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‘Swiping Right’ has skyrocketed mid lockdown

Updated: Sep 26

Bhuvaneswar Velmurugan and Shramidha Srivastava

21st September 2020


Dating apps fill the void of lonely hearts and missed connections amidst the COVID-19 lockdown. (Source: iStock)

The COVID-19 pandemic has adversely affected economies and has taken a negative toll on businesses across the world. Yet, in a strange turn of events dating apps have seen an increase in their user base and have shown profits higher than pre-pandemic times. Match Group, which owns famous apps like Tinder, Hinge, and OkCupid has reported a 15 per cent spike in subscriptions over the pandemic.

Popular apps like Tinder, Bumble, and Hinge have all reported a surge in their users and use time, amid the ‘phase that has changed existence in a myriad of ways'. “A lot of people from my college got on dating platforms after they came back home from the hostel”, says Shreya, who studies at Karnavati University, Gujarat. The Vice President of Strategy at Bumble, Priti Joshi, told Huffington Post that the average video call/phone call time on the app was at an all-time high at 18 minutes, indicating more Indian users were using dating apps during the lockdown.

There are various reasons which can explain this sudden hike in users. For some, it might be a way to escape from the monotony of life during the mundane quarantine. It might also be the fact that people were forced into their homes and had to find newer ways to seek the companionship of which they were deprived of. A student in her late teens, Devanshi says, “More people have joined these dating apps because of loneliness, including myself. And I have definitely made a few friends.” 

According to Narendra Kinger, a senior clinical psychologist and psychotherapist from Mumbai, the basic need to connect with other humans was amplified after the lockdown, as most people were no longer satisfied with their relationships or day-to-day activities. Speaking to Huffington Post, he said, “Bound by all sorts of restrictions during the lockdown, dating apps gained popularity as they came with the freedom to ‘just be’ and ‘interact with others’.” 

Those who had never used dating apps registered themselves on popular platforms to socialise. Aaditya, a student from Manipal stated, “I had seen my friends use Tinder and Bumble, but never used it myself as I was mostly occupied with indulging in sporting events. This felt like the right time to explore, given that I had free time, so I got on Tinder.”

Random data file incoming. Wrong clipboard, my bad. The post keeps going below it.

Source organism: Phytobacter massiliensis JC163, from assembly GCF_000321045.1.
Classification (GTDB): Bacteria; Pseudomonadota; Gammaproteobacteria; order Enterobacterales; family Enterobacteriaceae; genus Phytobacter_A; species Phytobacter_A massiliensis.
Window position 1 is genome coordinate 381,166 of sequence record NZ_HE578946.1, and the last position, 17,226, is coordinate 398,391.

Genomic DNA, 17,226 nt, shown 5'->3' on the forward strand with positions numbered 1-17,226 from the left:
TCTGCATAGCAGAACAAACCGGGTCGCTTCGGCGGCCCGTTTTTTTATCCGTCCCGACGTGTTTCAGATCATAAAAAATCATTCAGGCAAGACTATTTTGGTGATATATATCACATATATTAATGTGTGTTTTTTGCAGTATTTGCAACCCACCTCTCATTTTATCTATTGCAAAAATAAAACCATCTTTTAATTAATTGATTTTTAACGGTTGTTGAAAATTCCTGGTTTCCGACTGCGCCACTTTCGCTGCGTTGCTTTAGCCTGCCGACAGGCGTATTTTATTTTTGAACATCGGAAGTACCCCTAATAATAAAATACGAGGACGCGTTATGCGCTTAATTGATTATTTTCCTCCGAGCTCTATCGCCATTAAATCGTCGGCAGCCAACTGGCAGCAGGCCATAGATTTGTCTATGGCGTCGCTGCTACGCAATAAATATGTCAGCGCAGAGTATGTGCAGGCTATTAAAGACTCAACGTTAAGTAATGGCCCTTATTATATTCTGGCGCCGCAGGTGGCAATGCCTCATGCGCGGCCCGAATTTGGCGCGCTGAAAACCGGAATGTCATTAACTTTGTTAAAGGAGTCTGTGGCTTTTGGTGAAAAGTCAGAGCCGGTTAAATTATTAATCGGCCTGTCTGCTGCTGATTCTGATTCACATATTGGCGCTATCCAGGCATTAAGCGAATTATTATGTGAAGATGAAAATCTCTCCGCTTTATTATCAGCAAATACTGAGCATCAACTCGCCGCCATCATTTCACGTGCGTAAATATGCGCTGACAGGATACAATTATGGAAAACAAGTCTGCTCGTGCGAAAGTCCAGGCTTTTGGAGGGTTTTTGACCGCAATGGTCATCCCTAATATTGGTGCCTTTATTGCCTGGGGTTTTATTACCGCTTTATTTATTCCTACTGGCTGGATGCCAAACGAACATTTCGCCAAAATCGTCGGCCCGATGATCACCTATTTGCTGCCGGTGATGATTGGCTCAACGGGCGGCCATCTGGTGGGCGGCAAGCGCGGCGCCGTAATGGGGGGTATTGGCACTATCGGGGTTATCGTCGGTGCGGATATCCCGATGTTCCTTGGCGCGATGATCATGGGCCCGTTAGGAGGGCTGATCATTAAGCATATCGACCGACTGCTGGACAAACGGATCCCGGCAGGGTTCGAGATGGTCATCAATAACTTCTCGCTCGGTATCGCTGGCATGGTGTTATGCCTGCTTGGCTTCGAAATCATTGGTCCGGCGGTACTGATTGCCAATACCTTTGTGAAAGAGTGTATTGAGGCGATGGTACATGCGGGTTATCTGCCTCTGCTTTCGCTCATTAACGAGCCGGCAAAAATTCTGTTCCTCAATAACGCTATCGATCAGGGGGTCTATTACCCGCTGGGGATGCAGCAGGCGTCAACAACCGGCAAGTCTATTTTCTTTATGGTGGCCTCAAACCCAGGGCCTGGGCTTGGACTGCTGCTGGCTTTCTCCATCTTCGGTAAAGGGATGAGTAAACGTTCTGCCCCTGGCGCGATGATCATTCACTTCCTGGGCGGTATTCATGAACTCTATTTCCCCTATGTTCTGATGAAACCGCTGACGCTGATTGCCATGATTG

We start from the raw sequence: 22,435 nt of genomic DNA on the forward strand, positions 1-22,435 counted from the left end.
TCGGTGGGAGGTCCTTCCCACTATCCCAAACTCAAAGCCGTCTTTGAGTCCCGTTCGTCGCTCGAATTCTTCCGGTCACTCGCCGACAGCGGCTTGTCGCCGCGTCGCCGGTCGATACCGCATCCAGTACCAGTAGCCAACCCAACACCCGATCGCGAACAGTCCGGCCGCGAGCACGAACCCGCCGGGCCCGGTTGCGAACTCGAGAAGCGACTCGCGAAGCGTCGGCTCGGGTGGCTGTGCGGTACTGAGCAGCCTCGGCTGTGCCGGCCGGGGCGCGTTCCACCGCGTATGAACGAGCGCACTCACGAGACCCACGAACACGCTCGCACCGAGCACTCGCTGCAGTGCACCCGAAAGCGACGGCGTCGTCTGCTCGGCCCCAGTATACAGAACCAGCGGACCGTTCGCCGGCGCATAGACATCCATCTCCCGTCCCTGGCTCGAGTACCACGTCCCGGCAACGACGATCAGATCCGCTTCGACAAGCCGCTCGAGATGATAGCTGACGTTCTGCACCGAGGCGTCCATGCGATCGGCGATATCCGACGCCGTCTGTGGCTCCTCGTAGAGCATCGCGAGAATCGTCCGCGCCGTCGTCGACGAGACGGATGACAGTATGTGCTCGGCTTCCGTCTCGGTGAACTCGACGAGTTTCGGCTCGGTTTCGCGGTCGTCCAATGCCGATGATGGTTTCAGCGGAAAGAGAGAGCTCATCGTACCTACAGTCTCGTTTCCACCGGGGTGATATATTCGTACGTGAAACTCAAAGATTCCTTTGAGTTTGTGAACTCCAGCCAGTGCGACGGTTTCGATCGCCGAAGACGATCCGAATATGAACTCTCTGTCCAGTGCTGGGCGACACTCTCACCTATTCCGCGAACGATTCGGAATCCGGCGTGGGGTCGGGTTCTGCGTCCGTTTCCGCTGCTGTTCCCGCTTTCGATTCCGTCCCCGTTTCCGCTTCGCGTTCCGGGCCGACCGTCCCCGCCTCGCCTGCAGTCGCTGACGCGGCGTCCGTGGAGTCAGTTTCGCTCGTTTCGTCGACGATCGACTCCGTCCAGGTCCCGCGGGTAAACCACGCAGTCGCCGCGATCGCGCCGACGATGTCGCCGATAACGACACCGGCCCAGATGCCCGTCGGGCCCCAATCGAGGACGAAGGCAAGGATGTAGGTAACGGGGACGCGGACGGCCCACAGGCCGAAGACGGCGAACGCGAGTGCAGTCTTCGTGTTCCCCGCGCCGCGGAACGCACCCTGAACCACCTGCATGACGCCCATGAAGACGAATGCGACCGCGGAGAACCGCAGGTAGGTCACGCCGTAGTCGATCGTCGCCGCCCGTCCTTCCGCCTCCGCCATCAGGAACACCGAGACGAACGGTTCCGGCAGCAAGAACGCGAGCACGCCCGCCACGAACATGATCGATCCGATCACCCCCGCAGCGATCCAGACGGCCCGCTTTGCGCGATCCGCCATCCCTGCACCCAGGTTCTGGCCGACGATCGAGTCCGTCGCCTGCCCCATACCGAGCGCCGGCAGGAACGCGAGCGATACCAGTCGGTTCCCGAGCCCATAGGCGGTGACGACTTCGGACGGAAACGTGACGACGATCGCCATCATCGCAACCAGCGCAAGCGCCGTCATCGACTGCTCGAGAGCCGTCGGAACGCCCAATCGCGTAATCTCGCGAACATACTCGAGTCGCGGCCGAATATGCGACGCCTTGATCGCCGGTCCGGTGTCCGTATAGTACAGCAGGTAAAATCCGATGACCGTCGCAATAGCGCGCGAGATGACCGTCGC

People who like to be known as the ‘party animals’, felt that the 2020 pandemic had created a vacuum in their ‘outgoing’ life, and this void was in a way was filled by virtual dating. At the same time, for those who fall under the category of 'introverts', these apps provide them with a platform to interact while being in their comfort zone.

According to a survey in Econsultancy, another major reason would be the new features that these apps continually roll out, that have continued to come out as an advantage during this ‘phase of solitary confinement’. These features focus on bridging the gap between people and bring them closer virtually.

Hinge added a new feature that allows users to see a ‘Date from Home’ menu that enables an option to engage in a video or phone call with their match. Bumble has also tweaked and improved on its distance filters, which allows the users to connect with people anywhere in the same country along with an added voice note feature for those who wish to go beyond texting.

Tinder has emerged as the most popular dating app, and has been downloaded around 2500 crore times since its launch in 2012 and has been a major contributor to the spike in figures during the lockdown, according to the statistics published by Business Insider. Taru Kapoor, General Manager, Tinder India, told HuffPost India that conversations were up by 39 per cent on the app. Tinder, also made the record of the highest recorded swipes in a single day, on March 29 this year, when the count of swipes notched up to a whopping 21,000 crores. It is reportedly set to make its ‘passport’ feature (which allows one to match with other users in different destinations around the globe and not just in their vicinity) a free feature that is currently available only on the premium Plus and Gold subscriptions.

These additional features adapted to present circumstances, have made it more convenient to understand a person before taking any further decision, which can be helpful even in the long run. This draws a pertinent assumption – this ‘phase’ could very well change the dynamics of online dating.

Sources: Huffington Post, Econsultancy, Business Insider, Today

Edited by Mridula Kumar

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